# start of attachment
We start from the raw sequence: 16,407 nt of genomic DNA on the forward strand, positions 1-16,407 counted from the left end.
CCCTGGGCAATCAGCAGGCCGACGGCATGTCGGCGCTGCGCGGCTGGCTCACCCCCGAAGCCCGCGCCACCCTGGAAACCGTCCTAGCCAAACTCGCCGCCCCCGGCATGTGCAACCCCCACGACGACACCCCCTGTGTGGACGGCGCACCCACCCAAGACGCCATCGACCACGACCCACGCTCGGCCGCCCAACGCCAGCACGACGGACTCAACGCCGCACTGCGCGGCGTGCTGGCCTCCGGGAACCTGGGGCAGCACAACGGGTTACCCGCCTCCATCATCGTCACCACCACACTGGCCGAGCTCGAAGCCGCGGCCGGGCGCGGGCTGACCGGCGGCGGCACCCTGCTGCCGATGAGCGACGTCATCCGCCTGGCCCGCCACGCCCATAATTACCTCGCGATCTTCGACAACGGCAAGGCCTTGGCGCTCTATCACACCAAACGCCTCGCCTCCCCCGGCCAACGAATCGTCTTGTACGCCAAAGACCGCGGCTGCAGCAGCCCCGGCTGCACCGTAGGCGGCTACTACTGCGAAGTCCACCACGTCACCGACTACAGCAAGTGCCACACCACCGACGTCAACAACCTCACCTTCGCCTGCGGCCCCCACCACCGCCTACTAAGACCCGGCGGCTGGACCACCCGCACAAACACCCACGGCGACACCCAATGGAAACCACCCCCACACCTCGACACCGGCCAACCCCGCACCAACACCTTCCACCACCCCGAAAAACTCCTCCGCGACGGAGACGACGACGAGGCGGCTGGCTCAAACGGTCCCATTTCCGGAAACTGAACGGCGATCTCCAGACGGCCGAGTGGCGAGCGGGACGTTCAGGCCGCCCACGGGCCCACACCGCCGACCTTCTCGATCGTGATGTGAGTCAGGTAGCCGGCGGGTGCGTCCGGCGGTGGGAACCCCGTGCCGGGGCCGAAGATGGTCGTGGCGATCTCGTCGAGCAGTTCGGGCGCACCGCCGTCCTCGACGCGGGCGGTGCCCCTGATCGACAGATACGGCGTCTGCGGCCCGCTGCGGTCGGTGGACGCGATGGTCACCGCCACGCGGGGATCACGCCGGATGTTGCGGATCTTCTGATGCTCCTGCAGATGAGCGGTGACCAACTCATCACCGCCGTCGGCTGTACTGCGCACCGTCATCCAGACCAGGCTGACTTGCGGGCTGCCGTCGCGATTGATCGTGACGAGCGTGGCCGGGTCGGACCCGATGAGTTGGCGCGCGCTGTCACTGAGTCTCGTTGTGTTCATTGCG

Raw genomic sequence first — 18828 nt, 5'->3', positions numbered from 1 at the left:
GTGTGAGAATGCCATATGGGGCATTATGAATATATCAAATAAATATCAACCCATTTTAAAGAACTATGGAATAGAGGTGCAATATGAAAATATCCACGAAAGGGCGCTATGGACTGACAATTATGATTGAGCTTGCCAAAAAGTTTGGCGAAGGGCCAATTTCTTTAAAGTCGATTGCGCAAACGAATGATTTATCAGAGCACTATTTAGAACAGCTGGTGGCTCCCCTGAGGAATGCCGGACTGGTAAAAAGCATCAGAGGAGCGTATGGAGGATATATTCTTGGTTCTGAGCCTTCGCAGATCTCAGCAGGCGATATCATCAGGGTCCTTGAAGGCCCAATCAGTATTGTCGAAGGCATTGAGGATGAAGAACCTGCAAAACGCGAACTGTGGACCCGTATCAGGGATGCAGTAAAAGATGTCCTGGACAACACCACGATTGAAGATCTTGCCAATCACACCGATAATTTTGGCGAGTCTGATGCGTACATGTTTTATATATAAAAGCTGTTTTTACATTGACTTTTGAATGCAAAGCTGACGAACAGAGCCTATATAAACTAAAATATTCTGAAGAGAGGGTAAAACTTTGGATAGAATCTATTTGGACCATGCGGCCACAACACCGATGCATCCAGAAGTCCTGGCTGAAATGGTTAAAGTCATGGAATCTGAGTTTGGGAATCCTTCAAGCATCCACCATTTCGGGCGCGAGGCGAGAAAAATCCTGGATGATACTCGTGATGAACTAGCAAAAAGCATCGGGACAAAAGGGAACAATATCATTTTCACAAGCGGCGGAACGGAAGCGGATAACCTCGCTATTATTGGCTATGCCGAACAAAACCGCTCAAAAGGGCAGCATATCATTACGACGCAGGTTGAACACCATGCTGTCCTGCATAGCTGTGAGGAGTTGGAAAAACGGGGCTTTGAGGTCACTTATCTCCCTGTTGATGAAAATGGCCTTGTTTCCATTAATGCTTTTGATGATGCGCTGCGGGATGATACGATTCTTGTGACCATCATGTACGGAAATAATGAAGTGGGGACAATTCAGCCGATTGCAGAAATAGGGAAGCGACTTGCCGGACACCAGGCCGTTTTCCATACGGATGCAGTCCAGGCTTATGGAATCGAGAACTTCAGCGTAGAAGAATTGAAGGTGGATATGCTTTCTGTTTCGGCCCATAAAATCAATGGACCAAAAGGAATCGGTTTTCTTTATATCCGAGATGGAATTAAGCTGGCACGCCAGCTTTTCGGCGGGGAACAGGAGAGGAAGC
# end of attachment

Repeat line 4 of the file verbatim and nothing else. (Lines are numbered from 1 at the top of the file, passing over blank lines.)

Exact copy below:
GTGTGAGAATGCCATATGGGGCATTATGAATATATCAAATAAATATCAACCCATTTTAAAGAACTATGGAATAGAGGTGCAATATGAAAATATCCACGAAAGGGCGCTATGGACTGACAATTATGATTGAGCTTGCCAAAAAGTTTGGCGAAGGGCCAATTTCTTTAAAGTCGATTGCGCAAACGAATGATTTATCAGAGCACTATTTAGAACAGCTGGTGGCTCCCCTGAGGAATGCCGGACTGGTAAAAAGCATCAGAGGAGCGTATGGAGGATATATTCTTGGTTCTGAGCCTTCGCAGATCTCAGCAGGCGATATCATCAGGGTCCTTGAAGGCCCAATCAGTATTGTCGAAGGCATTGAGGATGAAGAACCTGCAAAACGCGAACTGTGGACCCGTATCAGGGATGCAGTAAAAGATGTCCTGGACAACACCACGATTGAAGATCTTGCCAATCACACCGATAATTTTGGCGAGTCTGATGCGTACATGTTTTATATATAAAAGCTGTTTTTACATTGACTTTTGAATGCAAAGCTGACGAACAGAGCCTATATAAACTAAAATATTCTGAAGAGAGGGTAAAACTTTGGATAGAATCTATTTGGACCATGCGGCCACAACACCGATGCATCCAGAAGTCCTGGCTGAAATGGTTAAAGTCATGGAATCTGAGTTTGGGAATCCTTCAAGCATCCACCATTTCGGGCGCGAGGCGAGAAAAATCCTGGATGATACTCGTGATGAACTAGCAAAAAGCATCGGGACAAAAGGGAACAATATCATTTTCACAAGCGGCGGAACGGAAGCGGATAACCTCGCTATTATTGGCTATGCCGAACAAAACCGCTCAAAAGGGCAGCATATCATTACGACGCAGGTTGAACACCATGCTGTCCTGCATAGCTGTGAGGAGTTGGAAAAACGGGGCTTTGAGGTCACTTATCTCCCTGTTGATGAAAATGGCCTTGTTTCCATTAATGCTTTTGATGATGCGCTGCGGGATGATACGATTCTTGTGACCATCATGTACGGAAATAATGAAGTGGGGACAATTCAGCCGATTGCAGAAATAGGGAAGCGACTTGCCGGACACCAGGCCGTTTTCCATACGGATGCAGTCCAGGCTTATGGAATCGAGAACTTCAGCGTAGAAGAATTGAAGGTGGATATGCTTTCTGTTTCGGCCCATAAAATCAATGGACCAAAAGGAATCGGTTTTCTTTATATCCGAGATGGAATTAAGCTGGCACGCCAGCTTTTCGGCGGGGAACAGGAGAGGAAGC